Dioscorea x discolour: Yam Plant

If you have a large room with plenty of sun you might like the idea of covering the windows in summer with the green foliage of an undemanding plant that sheds its leaves and dies back in the autumn, thus letting more light in again. Ideal for this purpose is dioscorea, a tuberous plant with a growing season from spring until autumn, during which time it attains a good size.

The hybrid is derived from several species that are not definitely known, but in all probability included among their number are D. multicolor chrysophylla, D. amarantoides and D. vittata from Brazil. All three are relatively small climbers, growing to a length of 2 m (6 ft) in indoor cultivation. The leaves are about 10 to 15 cm (4 to 6 in) long, variegated, often with golden glints and patches and a pale area round the midrib, but almost always reddish violet on the underside.

Of the larger climbers, D. sansibarensis is recom-mended. This is often grown in greenhouses in botanical gardens under the wrong name of D. macro lira. The leaves are truly large, in robust specimens up to 30 cm (1 ft) across, broadly heart-shaped with auricles and tapering to a long point which serves as run-off for excess water from the leaves. The conspicuous venation is particularly attractive and the aerial tubers formed in the leaf axils by means of which the plant spreads and multiplies are of botanical interest. This characteristic is common to a number of species and has given its name to one — D. bulbifera, a well-known edible plant of the tropics (both the small aerial tubers and the large underground tuber are edible).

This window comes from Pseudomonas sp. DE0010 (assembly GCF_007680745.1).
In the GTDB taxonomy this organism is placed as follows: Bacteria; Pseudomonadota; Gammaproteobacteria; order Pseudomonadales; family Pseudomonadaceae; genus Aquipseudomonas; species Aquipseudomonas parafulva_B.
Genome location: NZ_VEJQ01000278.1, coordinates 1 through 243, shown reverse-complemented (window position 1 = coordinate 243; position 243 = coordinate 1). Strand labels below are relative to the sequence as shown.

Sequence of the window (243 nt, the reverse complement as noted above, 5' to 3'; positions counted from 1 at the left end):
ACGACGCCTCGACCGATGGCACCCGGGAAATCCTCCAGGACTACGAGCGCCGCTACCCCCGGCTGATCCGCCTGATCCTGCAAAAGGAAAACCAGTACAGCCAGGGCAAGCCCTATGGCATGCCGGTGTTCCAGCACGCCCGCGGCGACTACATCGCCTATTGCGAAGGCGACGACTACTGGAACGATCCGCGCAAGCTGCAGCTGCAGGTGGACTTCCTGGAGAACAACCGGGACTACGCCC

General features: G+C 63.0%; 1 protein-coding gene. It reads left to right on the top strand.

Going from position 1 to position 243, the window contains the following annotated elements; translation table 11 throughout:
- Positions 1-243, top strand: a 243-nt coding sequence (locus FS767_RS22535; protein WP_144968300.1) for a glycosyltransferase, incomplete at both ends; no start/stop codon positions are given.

The best known edible yam is D. batatas, native to south-east Asia. Not only is it a good house plant but it will also grow outdoors in the garden, without protection, climbing over shrubs and the trunks of trees in summer.

Yams should be grown in rich, rather heavy soil, such as John Innes potting compost No. 3. They are undemanding, rapidly growing plants; even the green-leaved species have no special light requirements, needing only a rich diet. Propagation is by means of the small aerial tubers and by cuttings. The tubers should be lifted for the winter and stored in a warm, dry place until time for potting up or planting out again in spring.

15. November 2011 by Dave Pinkney
Categories: Featured Articles, House Plants | Tags: , , , , , , , | Comments Off on Dioscorea x discolour: Yam Plant

Follow

Get every new post delivered to your Inbox

Join other followers: